The Liga de Mujeres Desplazadas
The foundations for the Liga were set in the 1990s by a small group of women who met each morning queuing for fish, in El Pozon. They began to share their experiences of forced displacement and organised meetings in each other’s houses as their numbers grew.
Patricia Guerrero, a feminist lawyer from Bogota, began to join these meetings in 1999. As part of her work she had been looking for female leaders of existent social organisations in El Pozon. Discovering the gathering momentum of this network of displaced women, she formally founded the Liga.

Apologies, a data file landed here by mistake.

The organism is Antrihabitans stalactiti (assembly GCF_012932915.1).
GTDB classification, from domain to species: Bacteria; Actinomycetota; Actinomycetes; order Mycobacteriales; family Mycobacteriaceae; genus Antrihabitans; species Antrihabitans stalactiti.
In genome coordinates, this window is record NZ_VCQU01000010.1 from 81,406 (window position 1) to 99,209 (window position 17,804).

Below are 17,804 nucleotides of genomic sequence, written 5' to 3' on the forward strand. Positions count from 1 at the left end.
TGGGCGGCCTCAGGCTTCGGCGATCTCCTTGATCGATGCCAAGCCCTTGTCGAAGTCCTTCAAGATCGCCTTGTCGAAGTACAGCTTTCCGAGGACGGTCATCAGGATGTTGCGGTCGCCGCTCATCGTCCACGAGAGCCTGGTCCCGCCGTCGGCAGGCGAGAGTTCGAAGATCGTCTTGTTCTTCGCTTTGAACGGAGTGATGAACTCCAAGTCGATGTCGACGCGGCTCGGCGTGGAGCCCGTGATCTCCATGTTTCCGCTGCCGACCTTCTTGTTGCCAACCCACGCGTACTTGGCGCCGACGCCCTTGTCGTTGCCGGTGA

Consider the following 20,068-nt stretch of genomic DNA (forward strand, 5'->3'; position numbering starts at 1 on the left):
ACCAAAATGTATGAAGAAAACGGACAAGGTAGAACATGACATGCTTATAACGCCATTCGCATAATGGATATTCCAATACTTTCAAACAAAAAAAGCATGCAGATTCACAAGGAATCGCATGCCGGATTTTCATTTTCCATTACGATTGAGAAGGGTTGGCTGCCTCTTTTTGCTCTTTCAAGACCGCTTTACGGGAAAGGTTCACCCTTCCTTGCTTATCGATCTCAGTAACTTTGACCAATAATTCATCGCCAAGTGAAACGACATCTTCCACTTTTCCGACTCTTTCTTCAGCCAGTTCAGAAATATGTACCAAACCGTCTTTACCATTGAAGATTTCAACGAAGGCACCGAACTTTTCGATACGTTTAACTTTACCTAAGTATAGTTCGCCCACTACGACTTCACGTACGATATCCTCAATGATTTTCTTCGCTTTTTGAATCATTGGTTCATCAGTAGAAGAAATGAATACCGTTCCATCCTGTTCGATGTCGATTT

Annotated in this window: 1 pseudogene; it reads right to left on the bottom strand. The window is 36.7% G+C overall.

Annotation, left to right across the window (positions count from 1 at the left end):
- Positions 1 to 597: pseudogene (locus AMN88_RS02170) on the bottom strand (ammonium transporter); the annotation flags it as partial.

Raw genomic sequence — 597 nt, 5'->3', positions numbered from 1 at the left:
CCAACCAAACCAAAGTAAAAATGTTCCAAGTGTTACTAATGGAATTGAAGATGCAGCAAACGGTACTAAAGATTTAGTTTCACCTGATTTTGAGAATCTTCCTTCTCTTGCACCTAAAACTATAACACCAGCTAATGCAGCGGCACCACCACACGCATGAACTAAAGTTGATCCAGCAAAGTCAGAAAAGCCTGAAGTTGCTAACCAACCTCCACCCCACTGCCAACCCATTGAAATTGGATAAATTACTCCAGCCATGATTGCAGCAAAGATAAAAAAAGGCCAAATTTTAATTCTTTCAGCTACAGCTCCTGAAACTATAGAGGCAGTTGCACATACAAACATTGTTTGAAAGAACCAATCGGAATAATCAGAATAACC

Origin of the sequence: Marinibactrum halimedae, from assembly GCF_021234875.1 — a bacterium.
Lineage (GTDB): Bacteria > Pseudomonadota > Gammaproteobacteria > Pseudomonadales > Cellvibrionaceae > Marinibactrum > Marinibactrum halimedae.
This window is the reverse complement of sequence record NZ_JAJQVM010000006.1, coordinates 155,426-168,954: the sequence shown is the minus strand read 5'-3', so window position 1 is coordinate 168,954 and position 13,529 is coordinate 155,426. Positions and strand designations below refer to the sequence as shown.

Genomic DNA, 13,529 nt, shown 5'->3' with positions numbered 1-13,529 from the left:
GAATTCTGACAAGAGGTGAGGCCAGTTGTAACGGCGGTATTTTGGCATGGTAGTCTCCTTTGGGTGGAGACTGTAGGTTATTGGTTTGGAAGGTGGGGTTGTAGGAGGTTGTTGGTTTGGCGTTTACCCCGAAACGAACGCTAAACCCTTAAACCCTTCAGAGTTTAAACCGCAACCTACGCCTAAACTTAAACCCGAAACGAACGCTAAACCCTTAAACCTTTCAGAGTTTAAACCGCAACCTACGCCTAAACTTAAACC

In meetings Guerrero spoke openly about her own feminism which, along with the human rights vocabulary she brought, provided important conceptual and linguistic tools for the Liga.
“She came to a meeting of displaced women and spoke and it gave me goosebumps,” recalls Dayanera. “I wanted to know, I wanted to know what my rights as a woman were. I wanted to learn to express myself.”
Today, Dayanera expresses herself with an articulate clarity. The is true of all the Liga women. They are practised in telling their stories and advocating for themselves.
Seletina, another leader, laughingly tells us: “I was very shy, but in the Liga I’ve gotten rid of some of this shyness … and now, well – I don’t speak well, but at least I speak. I’ve left some of my fears behind.”
Dayanera links this to a restoration of self-worth: “I’m not someone who went to university, but wherever I go now, I feel I have capabilities.”
Lubis takes this sentiment a step further, declaring: “The Liga has been my school and my university.”